One of the primary benefits to being a PA in aesthetic medicine is the luxury of time. Take an extra five minutes with patients to make the experience unique from those clinicians who "turn and burn" their patients.
Perception Is 98% of Reality
As an aesthetic practice consultant, I am amazed when I enter an office and the clinician is sloppily groomed. His disheveled appearance is mirrored by each of his employees, as well as by the appearance of the office. In order for patients to perceive the PA and the practice as unflawed and trustworthy, each facet of the experience must be refined.
Employees should be in uniform, with minimal makeup and jewelry. The counters should be clean and clutter-free. All equipment should be free of fingerprints, makeup and other residues. Remember that the overall image youroffice portrays is the reality your patients perceive.
Educate the Extender
PAs and NPs represent a distinctive niche in medicine. They have the autonomy and education that registered nurses lack, but frequently they don't get the respect they deserve as clinicians. It's the duty of PAs to constantly perform in a superior manner and to wow physicians and patients alike.
You must keep abreast of cutting-edge technologies and procedures through continuing education. With the plethora of available Web sites, journals, workshops and conferences, it can be at times baffling as to which source to rely on for the best information. It's best to concentrate on the resources that illustrate views from clinicians on the forefront, including reading journals and books and attending meetings and symposia.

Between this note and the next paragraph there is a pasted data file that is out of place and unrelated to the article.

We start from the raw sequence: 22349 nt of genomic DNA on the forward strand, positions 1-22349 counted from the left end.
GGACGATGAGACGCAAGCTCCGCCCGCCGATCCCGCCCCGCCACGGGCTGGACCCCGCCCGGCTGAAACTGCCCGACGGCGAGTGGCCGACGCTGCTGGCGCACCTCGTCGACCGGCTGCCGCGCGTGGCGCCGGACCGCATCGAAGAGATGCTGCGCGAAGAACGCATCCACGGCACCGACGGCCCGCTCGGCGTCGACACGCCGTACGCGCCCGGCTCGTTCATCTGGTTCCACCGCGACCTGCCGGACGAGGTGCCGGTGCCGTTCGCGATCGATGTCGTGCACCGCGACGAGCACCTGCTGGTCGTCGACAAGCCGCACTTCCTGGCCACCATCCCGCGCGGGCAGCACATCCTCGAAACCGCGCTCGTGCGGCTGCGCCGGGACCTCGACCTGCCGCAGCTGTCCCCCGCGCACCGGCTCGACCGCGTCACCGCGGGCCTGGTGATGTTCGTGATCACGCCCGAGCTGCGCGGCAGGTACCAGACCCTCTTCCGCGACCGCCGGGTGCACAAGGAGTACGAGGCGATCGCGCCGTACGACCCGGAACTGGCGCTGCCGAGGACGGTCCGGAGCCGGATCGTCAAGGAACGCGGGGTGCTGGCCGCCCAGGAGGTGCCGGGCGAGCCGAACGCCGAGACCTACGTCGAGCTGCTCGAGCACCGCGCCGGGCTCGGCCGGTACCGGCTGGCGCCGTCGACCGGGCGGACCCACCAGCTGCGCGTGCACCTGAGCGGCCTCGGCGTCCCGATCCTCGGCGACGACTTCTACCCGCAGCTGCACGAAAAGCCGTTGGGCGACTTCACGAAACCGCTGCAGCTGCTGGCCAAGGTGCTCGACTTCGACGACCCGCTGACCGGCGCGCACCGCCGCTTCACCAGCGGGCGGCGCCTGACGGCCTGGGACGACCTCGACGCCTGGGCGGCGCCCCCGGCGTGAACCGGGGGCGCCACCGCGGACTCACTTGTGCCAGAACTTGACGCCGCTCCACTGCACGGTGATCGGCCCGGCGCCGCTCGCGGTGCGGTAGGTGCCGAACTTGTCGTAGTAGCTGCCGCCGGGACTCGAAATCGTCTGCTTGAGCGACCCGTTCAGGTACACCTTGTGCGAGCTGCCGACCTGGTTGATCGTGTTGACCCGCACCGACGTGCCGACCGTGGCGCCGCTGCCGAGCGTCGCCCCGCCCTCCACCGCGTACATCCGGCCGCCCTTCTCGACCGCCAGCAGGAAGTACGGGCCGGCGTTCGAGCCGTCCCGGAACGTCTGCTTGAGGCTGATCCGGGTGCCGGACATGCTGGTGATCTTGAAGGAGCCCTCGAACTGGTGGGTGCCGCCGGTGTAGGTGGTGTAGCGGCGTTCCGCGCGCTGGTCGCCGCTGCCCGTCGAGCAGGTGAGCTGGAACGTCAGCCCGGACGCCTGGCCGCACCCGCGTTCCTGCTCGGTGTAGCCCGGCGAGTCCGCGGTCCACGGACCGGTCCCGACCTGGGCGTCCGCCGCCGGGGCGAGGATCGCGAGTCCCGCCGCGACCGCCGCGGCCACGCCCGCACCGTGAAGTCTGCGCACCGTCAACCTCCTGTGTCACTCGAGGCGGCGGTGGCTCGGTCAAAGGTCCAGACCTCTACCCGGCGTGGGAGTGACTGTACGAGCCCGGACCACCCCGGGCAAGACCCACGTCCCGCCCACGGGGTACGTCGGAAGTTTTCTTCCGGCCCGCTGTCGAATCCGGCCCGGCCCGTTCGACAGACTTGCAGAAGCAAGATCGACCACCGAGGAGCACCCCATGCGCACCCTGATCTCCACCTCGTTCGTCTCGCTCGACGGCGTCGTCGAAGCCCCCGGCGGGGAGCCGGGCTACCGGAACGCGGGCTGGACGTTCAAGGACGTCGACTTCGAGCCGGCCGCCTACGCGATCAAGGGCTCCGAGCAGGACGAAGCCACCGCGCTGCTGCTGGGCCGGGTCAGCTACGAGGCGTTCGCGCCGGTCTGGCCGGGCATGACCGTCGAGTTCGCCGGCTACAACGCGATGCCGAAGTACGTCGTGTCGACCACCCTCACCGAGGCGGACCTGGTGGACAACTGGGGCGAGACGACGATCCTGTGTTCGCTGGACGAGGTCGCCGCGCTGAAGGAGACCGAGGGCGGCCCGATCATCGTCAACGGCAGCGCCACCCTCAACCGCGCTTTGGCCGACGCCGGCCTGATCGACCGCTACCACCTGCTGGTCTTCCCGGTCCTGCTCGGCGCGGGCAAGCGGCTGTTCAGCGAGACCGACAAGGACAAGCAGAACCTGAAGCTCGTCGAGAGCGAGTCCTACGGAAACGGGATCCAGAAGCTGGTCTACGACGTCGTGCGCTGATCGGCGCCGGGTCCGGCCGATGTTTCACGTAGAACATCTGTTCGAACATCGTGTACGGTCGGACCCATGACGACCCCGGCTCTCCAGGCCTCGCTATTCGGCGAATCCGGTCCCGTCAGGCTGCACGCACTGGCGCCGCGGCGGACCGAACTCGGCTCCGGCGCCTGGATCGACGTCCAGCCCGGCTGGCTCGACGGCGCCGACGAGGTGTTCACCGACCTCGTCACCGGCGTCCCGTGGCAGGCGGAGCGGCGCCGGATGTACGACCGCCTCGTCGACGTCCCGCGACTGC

Thank Patients and Staff
We clinicians often forget to thank those who make the practice of medicine possible. At the end of an office visit, thank patients for coming in to the practice. They are able to go to many other providers for treatment, so it's important to make them aware that you appreciate their loyalty.
Make sure to say good night and thank you to the entire staff before leaving every evening. The morale of the staff reflects directly into their work ethic.
PAs practicing aesthetic medicine have become invaluable to dermatologists and plastic surgeons. Through the integration of PAs in the aesthetic medicine specialty, patient care and loyalty, as well as monetary revenue, can increase dramatically. Expanding an established aesthetic practice to include a PA can be accomplished with the foundation of a strong PA-physician team as the base and these tips the building blocks.
Krystie P. Lennox is an aesthetic consultant, a clinical trainer for aesthetic practices and a dermatology physician assistant in West Palm Beach, Fla. She is co-founder of the Aesthetic Extender Symposium and of Lennox and Associates Consulting, LLC. She is on the ADVANCE for Physician Assistants editorial advisory board.